- Keep a routine: Try to adhere to a routine when it comes to your hearing aids to help avoid accidents. For example, if you typically shower first thing in the morning, always leave your hearing aids in their storage case in the same place every time (not in the bathroom) in order to avoid forgetting to take them out before bathing or accidentally knocking them into the sink or toilet.
- Remove condensation in tubing: Moisture can collect on the inside of earmold tubing through condensation as warm moist air from the ear canal migrates out to the cooler tubing walls exposed to the environment. If moisture is noted in the tubing of a standard BTE hearing aid, a tube blower may be used to force the moisture out of the tubing after removing the tubing from the earhook.
- Open battery doors at night: At night, hearing aid battery doors should be left open to allow air to flow through the device; this has the added benefit of preserving battery life. Ideally, hearing aids should be stored in a dehumidifying container. These serve not only as a safe nighttime storage container but also act as a moisture absorbing environment to help draw moisture from the devices into moisture absorbing crystals or packs. NOTE: follow proper use and maintenance instructions of dehumidifying devices as some may require reactivation or replacement parts after a certain amount of usage.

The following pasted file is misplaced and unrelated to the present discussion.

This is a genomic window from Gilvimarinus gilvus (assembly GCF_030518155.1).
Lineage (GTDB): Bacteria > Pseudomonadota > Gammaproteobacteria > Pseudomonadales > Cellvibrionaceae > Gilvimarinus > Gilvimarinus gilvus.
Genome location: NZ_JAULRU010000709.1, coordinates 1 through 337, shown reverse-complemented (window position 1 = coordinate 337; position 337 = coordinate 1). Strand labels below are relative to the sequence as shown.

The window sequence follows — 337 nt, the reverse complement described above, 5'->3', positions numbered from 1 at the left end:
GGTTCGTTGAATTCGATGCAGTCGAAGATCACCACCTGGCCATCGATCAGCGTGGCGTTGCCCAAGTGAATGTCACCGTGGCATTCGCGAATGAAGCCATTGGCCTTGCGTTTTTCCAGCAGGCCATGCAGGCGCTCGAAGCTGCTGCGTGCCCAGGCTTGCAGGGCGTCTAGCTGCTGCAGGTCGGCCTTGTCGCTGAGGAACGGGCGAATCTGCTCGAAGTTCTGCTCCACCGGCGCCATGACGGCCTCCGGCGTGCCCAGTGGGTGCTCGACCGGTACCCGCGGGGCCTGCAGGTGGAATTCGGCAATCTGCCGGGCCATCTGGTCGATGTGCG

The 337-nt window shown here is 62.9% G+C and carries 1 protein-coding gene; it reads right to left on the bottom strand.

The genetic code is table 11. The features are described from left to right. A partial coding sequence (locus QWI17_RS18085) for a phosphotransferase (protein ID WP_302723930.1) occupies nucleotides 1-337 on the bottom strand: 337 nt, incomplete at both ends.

Avoiding Physical Damage
To prevent damage, hearing aids should be stored in a consistent, safe manner whenever they’re not in use. They should be placed out of the reach of small children and pets, as animals tend to be drawn to the devices due to the lingering human scent.
When damage occurs, gather all components of the hearing device and schedule an appointment with your professional as soon as possible.
If there is damage to the casing, the devices should not be worn as sharp edges may cause irritation or abrasion to the ear and surrounding areas.
Damage to the tubing, either tears or pinches, should be addressed as soon as possible as such damages can have severe effects on the sound quality of the hearing device
Make sure to utilize these tips to get the most out of your hearing aids and to keep them in optimal working condition. If you have any questions on the best ways to maintain and keep your hearing aids clean please do not hesitate to contact us or stop in at one of our three offices!
Now that the weather is warming up and the kids will be home for the summer we are starting to the see the beginning of the travel season. Every year, around this time in May more and more patients begin to ask me what they can do to avoid ear pain as they begin to travel and take vacations so I have decided to compile my most effective tips into this week’s post. This stretching of the eardrum can cause pain. The eardrum also cannot vibrate when it is stretched thus causing a decrease in hearing. Thus when flying whether ascending or descending you need to try to keep the pressure equalize via the eustachian tube. Ways to do this are listed below: